Amazon robot
[Photo][photo] by [Steve Keys][steve]. [photo]: [steve]:

If you ever find yourself looking for images of book covers, album art or commercial products, here are a few handy bookmarklets to grab the image from Amazon.

Click and drag the following links to your browser’s link toolbar:

Now browse to any Amazon product page and click on one of your new toolbar links. The largest available image for that product will be displayed in your browser with the indicated effects.

Me, I like to work with large images. My rule of thumb(nails):

Big original image = good idea.

Trouble dragging to your link/bookmark toolbar?

The links toolbar may not be visible in all setups; in most browsers, you can enable it in the View>Toolbars menu of your web browser.

If your browser does not allow you to drag JavaScript links to your toolbar (looking at you, Internet Explorer), you can add the link to your bookmarks by right-clicking the link and choosing “Add to Favorites.” If you’re warned that the link “may not be safe,” that’s just because it’s a JavaScript link. Never fear, it’s safe; bookmark with abandon.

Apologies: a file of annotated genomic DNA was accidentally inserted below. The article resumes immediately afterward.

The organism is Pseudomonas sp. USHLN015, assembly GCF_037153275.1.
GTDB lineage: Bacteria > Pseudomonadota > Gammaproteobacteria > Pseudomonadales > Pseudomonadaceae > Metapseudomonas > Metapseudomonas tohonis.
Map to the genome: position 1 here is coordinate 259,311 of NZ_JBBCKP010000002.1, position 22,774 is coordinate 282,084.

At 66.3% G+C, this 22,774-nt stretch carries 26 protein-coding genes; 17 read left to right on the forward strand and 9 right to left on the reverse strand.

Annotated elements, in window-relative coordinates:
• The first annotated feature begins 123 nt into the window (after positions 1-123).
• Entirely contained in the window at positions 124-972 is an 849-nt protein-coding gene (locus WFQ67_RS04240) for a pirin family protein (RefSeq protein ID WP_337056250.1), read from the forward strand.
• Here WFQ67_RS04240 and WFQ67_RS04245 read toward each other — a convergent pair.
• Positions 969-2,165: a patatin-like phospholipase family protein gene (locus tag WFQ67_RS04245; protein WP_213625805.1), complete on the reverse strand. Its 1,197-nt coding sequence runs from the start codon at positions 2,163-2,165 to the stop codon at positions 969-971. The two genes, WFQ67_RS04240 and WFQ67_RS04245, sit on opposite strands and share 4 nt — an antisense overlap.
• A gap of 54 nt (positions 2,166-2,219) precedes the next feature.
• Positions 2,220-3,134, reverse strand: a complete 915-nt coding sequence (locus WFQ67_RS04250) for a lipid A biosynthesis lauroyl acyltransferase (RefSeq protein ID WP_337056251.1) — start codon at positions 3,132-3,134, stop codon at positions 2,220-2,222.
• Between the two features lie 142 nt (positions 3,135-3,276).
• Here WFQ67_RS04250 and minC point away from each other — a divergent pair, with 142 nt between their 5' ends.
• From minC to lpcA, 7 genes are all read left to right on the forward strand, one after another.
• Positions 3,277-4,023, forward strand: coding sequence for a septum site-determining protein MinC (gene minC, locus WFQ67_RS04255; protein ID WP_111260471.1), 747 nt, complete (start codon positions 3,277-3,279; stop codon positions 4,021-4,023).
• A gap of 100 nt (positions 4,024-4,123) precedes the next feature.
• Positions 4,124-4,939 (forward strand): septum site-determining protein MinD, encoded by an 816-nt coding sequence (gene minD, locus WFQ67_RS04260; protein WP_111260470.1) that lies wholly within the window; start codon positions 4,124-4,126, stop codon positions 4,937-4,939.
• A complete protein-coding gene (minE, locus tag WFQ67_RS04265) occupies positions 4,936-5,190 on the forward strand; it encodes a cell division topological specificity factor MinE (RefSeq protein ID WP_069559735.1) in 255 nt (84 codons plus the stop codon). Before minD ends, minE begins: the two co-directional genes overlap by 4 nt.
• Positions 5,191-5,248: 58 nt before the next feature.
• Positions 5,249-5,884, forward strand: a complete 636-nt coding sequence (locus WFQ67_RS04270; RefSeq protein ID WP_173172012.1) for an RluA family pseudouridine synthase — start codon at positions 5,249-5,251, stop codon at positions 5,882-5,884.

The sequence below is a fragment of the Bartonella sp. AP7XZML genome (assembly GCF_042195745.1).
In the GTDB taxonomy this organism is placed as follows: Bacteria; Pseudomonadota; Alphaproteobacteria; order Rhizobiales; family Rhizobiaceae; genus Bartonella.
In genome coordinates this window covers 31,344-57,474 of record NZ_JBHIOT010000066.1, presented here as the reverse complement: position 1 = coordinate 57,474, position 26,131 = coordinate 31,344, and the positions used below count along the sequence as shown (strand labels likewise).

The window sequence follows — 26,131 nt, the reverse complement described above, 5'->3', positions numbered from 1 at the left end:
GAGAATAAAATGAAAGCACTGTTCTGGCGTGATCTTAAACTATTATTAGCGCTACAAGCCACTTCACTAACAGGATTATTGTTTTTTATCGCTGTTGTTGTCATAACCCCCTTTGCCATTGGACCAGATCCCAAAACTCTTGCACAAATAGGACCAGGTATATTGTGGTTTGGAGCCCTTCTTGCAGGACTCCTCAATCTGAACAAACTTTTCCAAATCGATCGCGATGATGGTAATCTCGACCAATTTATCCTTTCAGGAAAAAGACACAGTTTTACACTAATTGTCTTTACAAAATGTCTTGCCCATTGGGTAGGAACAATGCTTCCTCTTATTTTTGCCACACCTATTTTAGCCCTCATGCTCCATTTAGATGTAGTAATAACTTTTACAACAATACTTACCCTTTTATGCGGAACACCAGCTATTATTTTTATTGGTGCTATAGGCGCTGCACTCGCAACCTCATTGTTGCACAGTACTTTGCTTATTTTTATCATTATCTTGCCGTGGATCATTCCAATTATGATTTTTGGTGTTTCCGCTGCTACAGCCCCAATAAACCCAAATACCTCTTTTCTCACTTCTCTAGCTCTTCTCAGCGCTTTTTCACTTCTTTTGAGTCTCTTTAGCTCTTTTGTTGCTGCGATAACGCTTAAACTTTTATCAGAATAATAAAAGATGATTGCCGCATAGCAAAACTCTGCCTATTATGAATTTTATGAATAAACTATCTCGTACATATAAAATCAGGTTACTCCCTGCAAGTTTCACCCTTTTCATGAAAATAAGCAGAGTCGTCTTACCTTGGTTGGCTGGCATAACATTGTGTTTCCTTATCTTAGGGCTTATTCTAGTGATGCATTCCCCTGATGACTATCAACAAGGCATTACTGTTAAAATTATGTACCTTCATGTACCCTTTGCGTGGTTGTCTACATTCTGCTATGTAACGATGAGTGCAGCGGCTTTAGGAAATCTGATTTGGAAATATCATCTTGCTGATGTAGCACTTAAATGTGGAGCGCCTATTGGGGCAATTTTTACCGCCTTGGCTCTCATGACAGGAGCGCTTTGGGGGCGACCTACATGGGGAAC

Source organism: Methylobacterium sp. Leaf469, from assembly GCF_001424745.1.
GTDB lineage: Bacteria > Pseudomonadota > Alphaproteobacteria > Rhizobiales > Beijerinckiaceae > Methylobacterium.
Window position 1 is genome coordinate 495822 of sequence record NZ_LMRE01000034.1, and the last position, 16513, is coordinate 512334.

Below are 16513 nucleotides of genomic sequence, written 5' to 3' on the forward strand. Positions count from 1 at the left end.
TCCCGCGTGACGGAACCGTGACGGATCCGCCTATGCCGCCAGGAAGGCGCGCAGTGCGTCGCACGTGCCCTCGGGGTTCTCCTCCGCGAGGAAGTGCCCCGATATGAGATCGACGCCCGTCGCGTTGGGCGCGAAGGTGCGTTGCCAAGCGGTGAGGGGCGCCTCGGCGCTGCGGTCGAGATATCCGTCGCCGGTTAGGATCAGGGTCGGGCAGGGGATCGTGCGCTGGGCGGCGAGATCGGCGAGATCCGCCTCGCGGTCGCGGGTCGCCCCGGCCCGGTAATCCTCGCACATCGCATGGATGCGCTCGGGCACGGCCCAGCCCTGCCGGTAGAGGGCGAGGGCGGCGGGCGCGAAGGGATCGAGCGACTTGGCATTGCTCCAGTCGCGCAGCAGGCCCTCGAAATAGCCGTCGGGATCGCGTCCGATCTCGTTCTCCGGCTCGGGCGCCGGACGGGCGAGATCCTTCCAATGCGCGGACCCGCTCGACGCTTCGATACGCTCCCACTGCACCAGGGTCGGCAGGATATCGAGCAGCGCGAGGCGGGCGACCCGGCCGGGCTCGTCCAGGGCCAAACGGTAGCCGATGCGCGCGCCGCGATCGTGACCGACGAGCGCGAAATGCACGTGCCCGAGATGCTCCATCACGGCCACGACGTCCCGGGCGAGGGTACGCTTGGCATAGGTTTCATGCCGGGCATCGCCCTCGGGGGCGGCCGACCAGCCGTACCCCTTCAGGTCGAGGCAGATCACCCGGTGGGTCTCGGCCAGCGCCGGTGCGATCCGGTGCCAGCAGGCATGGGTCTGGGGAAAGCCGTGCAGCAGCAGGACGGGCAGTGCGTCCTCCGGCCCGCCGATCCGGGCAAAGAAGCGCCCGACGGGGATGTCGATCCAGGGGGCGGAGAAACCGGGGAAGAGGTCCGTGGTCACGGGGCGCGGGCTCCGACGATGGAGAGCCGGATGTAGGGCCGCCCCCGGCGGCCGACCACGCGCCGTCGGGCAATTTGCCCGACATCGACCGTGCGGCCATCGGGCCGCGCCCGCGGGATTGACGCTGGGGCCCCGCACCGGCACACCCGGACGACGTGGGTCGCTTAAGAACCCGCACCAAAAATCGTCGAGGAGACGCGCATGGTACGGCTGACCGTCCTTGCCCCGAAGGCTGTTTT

How these things work

Amazon’s server generates images on the fly based on commands embedded in URLs (back in 2005, Nat Gertler did some excellent sleuthing to surface these command patterns). These bookmarklets scrape the URL of your current page to look for an Amazon product ID and direct you to the appropriate image.

I can’t imagine that I’m the first to put something like this together, but I’ve found these bookmarklets useful and figured I’d throw ’em out there in case you do, too.

(Speaking of useful, I should also plug John Gruber’s JavaScript Bookmarklet Builder which makes it painless to compress JavaScript into URLs. Recommended.)

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